This study obliges us to place stress at the core of mainstream medicine as a cause of ill-health. And it begs the question that if stress really does cause disease, what can doctors do about it?
Doctors do not like stress because it is difficult to treat. They prefer magic-bullet medicine, where a drug or operation will cure the disease or alleviate the symptoms. This has been a barrier for more than 50 years to their acceptance of stress as a potential trigger for a range of illnesses. Their patients, however, have recognised stress and its associated risks more readily.
Everyone has felt "stressed out" at sometime or other; it was the classic Eighties' disease. And when people are under stress they know, almost intuitively, that they are more vulnerable to coughs, colds, and other infections.
This may sound like common sense, but it is only with scientific evaluation that stress will be taken seriously. Cary Cooper, professor of organisational psychology at the University of Manchester Institute of Science and Technology, says: "Studies like the BMJ study can only help. What we have needed is a scientific approach to evaluating stress and, until recently, few doctors and psychologists have worked together on this."
An Austrian physiologist, Hans Selye, working in Montreal in the Thirties, is widely regarded as the father of modern stress research. He noted that adverse stress - physical or emotional stimuli including internal conflicts, significant life events or physical violence - were risk factors for a range of illnesses in certain patients. Dr Selye hypothesised in medical journals and lectures that these forms of stress disturbed the production of certain vital hormones in the body, resulting in pathological changes to some tissues.
His work attracted some attention from fellow doctors but it was not until the changes in working practice brought about by the Second World War that stress became more widely recognised as a subject worthy of research. Long hours and extra night shifts in munitions factories and the aircraft industry took their toll on people's health, reflected in absenteeism and behavioural changes such as increased drinking and smoking.
In the Fifties and Sixties, the rise in heart disease among men was identified and since they then made up the bulk of the workforce, it was suggested that stress - possibly related to new technologies in the office and modernisation of manufacturing industries - might be a contributory factor. "It was a gradual dawning that something was going on here and that stress could play a part," Professor Cooper says.
The real springboard for the emergence of stress as a modern disease was the work of two cardiologists in the late Sixties in San Francisco. Dr Meyer Friedman and Dr Ray Rosenman showed a direct relationship between what they termed "type A" behaviour (ambition, aggressiveness, competitiveness, hostility, restlessness etc) and heart disease. Their eight-year study of more than 3,000 men in California concluded that those who showed type A behaviour ran twice the normal risk of developing coronary heart disease. This was comparable to the risks associated with smoking and drinking.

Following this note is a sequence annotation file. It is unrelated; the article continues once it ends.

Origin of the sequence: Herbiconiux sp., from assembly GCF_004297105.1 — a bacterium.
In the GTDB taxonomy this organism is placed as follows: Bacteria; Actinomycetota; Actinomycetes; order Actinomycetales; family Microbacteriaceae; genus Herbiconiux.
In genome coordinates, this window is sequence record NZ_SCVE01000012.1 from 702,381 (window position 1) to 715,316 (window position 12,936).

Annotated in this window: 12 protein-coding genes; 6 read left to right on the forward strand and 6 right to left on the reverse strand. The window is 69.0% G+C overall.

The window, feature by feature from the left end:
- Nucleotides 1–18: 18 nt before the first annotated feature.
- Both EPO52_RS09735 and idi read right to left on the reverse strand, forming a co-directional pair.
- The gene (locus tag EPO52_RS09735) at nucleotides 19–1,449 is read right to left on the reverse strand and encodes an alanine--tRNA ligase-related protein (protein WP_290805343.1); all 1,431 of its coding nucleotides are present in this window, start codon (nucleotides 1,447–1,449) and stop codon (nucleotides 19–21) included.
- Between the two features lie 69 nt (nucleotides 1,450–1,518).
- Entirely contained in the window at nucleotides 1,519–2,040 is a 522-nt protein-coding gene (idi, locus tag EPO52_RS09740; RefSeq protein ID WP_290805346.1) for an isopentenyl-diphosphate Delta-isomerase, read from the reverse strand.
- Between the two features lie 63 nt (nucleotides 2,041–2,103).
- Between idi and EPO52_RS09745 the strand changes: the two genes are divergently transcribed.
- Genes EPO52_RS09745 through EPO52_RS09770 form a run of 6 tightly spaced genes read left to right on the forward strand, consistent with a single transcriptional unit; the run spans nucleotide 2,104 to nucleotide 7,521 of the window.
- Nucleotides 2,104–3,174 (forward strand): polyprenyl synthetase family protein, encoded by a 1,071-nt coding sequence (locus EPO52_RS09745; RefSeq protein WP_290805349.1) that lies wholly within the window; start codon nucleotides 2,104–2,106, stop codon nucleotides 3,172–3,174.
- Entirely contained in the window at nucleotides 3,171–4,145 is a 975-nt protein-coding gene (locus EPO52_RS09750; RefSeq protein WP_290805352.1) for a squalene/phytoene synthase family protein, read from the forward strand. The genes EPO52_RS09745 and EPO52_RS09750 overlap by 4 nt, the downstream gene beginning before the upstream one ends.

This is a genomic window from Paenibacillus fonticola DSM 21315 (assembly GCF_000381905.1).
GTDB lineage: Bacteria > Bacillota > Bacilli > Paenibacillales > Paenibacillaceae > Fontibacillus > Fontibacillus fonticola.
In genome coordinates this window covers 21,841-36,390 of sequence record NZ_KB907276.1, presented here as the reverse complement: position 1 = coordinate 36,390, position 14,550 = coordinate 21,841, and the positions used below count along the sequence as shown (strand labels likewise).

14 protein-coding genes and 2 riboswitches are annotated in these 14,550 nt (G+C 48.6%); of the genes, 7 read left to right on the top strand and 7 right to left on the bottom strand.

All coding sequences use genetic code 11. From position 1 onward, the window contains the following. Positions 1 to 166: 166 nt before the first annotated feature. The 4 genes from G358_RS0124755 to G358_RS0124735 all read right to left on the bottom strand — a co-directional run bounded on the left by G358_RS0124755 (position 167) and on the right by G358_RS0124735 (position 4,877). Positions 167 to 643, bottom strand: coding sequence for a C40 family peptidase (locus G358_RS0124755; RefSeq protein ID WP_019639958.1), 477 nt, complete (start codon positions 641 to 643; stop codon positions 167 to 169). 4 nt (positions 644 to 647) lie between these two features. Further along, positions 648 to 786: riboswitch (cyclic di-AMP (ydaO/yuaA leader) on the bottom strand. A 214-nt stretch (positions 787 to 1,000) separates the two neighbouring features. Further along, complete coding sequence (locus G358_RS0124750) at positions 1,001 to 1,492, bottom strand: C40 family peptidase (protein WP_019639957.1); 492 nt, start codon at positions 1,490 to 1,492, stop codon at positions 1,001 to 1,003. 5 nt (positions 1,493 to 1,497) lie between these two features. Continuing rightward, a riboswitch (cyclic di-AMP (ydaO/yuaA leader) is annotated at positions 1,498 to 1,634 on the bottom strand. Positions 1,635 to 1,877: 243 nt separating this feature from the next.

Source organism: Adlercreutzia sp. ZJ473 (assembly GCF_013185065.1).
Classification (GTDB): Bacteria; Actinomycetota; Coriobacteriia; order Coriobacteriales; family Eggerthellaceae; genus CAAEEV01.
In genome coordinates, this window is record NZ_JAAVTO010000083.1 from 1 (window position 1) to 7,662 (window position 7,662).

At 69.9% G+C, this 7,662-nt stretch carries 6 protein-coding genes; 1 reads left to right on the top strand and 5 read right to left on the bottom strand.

Their study remains controversial, since several attempts to confirm the findings have failed to do so. However, it remains a landmark in stress research, and funding for further work by the growing number of interested psychologists and scientists was forthcoming as a result.
They set out to discover if stress played a role in the development of other diseases. They had their answer when, in the Seventies, scientists at Ohio State University showed that the immune system of animals subjected to stress was compromised, and that production of white blood cells, the T-cells, which fight disease, fell.
Since then a variety of studies - some good, some dubious - have linked stress to a series of major and minor illness: cancer, mouth ulcers, infertility, and post-viral fatigue syndrome. Dr Selye's hypothesis is now the accepted view: that when coping with stress the body responds by increased production of certain hormones such as adrenaline and cortisol, which affect heart rate, blood pressure and metabolism. However, at a certain level and under continued exposure to stress, these physiological changes affect a person's ability to cope, and possibly cause damage to vital organs. In some susceptible individuals, this may trigger disease.
Dr Tony David, a medical psychologist at the Institute of Psychiatry in London and one of the researchers involved in the new BMJ study, has postulated that treatments which directly affect the immune system, protecting it from the effects of stress, are a therapeutic option in stress-related illness. But this is many years away; hormonal treatments are another possibility, but again, too little is known about their role in disease development.
Preventive action against the bad effects of stress is, then, largely up to the individual, by learning how to reduce or manage their stress levels. GPs can help by referring patients to counsellors or therapists, but those who do are the exception rather than the rule.
Alternatively, Professor Cooper sees a growing role for employers in reducing stress. Changes in the workplace throughout the Eighties and Nineties have disrupted the lives of millions. The job for life has disappeared, replaced by insecurity and short-term contracts. In the short-term at least, occupational stress will be a growing problem, reflected in poor health and absenteeism. By reducing stress levels at work or helping people cope through access to counselling, employers will be getting more out of their employees while enabling them to manage stressful events outside work more effectively. The way forward may be through the workplace rather than the surgery.Reuse content